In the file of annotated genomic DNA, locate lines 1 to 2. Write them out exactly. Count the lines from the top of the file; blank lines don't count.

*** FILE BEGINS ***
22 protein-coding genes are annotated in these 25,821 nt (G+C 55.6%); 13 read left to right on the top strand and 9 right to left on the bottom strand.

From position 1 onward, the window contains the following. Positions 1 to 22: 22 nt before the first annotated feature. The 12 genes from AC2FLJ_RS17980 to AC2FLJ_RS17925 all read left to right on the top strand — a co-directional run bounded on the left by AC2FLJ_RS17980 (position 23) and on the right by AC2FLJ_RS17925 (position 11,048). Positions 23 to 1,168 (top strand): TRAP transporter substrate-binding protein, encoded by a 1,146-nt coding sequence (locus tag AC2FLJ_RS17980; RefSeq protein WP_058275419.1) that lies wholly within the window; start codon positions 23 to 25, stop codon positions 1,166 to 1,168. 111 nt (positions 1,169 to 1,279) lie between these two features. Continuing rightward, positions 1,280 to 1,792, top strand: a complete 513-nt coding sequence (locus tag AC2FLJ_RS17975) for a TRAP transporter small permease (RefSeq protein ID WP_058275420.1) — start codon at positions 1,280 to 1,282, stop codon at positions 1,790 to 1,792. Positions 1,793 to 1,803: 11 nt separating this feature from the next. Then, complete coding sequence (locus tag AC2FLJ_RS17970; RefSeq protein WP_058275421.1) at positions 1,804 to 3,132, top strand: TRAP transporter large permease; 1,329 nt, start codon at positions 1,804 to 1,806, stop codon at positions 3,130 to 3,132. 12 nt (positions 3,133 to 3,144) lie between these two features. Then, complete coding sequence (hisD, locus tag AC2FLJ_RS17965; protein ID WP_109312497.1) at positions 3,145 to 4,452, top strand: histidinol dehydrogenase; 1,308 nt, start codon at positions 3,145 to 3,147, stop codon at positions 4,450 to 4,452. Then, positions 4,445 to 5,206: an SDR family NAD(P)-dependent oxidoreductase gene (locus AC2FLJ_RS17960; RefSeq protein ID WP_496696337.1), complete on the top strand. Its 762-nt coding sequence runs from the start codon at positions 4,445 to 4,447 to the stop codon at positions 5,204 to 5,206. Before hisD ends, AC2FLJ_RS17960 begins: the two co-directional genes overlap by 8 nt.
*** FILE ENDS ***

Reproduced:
22 protein-coding genes are annotated in these 25,821 nt (G+C 55.6%); 13 read left to right on the top strand and 9 right to left on the bottom strand.

From position 1 onward, the window contains the following. Positions 1 to 22: 22 nt before the first annotated feature. The 12 genes from AC2FLJ_RS17980 to AC2FLJ_RS17925 all read left to right on the top strand — a co-directional run bounded on the left by AC2FLJ_RS17980 (position 23) and on the right by AC2FLJ_RS17925 (position 11,048). Positions 23 to 1,168 (top strand): TRAP transporter substrate-binding protein, encoded by a 1,146-nt coding sequence (locus tag AC2FLJ_RS17980; RefSeq protein WP_058275419.1) that lies wholly within the window; start codon positions 23 to 25, stop codon positions 1,166 to 1,168. 111 nt (positions 1,169 to 1,279) lie between these two features. Continuing rightward, positions 1,280 to 1,792, top strand: a complete 513-nt coding sequence (locus tag AC2FLJ_RS17975) for a TRAP transporter small permease (RefSeq protein ID WP_058275420.1) — start codon at positions 1,280 to 1,282, stop codon at positions 1,790 to 1,792. Positions 1,793 to 1,803: 11 nt separating this feature from the next. Then, complete coding sequence (locus tag AC2FLJ_RS17970; RefSeq protein WP_058275421.1) at positions 1,804 to 3,132, top strand: TRAP transporter large permease; 1,329 nt, start codon at positions 1,804 to 1,806, stop codon at positions 3,130 to 3,132. 12 nt (positions 3,133 to 3,144) lie between these two features. Then, complete coding sequence (hisD, locus tag AC2FLJ_RS17965; protein ID WP_109312497.1) at positions 3,145 to 4,452, top strand: histidinol dehydrogenase; 1,308 nt, start codon at positions 3,145 to 3,147, stop codon at positions 4,450 to 4,452. Then, positions 4,445 to 5,206: an SDR family NAD(P)-dependent oxidoreductase gene (locus AC2FLJ_RS17960; RefSeq protein ID WP_496696337.1), complete on the top strand. Its 762-nt coding sequence runs from the start codon at positions 4,445 to 4,447 to the stop codon at positions 5,204 to 5,206. Before hisD ends, AC2FLJ_RS17960 begins: the two co-directional genes overlap by 8 nt.